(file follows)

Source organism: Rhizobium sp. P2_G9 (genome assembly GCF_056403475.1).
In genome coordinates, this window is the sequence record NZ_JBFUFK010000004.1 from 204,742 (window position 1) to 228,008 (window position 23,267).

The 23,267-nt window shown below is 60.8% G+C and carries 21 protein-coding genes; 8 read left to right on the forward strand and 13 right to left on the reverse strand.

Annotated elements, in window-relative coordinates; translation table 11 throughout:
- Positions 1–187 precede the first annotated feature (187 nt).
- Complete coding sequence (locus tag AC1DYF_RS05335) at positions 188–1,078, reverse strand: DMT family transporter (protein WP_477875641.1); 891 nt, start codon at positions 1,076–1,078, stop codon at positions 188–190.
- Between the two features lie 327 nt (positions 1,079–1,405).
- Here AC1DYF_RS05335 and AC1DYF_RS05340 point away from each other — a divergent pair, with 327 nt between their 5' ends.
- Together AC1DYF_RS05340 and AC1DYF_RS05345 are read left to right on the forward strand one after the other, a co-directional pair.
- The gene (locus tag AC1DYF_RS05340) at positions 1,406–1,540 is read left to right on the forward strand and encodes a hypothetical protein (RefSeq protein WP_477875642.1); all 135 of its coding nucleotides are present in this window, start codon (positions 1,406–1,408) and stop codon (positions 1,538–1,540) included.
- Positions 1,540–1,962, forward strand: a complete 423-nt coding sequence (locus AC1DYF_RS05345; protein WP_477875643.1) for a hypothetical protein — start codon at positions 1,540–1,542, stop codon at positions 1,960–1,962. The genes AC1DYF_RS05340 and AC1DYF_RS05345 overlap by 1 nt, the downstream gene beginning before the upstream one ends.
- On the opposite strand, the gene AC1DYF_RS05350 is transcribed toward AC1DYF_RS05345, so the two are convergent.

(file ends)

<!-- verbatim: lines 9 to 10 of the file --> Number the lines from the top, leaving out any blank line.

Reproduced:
- Together AC1DYF_RS05340 and AC1DYF_RS05345 are read left to right on the forward strand one after the other, a co-directional pair.
- The gene (locus tag AC1DYF_RS05340) at positions 1,406–1,540 is read left to right on the forward strand and encodes a hypothetical protein (RefSeq protein WP_477875642.1); all 135 of its coding nucleotides are present in this window, start codon (positions 1,406–1,408) and stop codon (positions 1,538–1,540) included.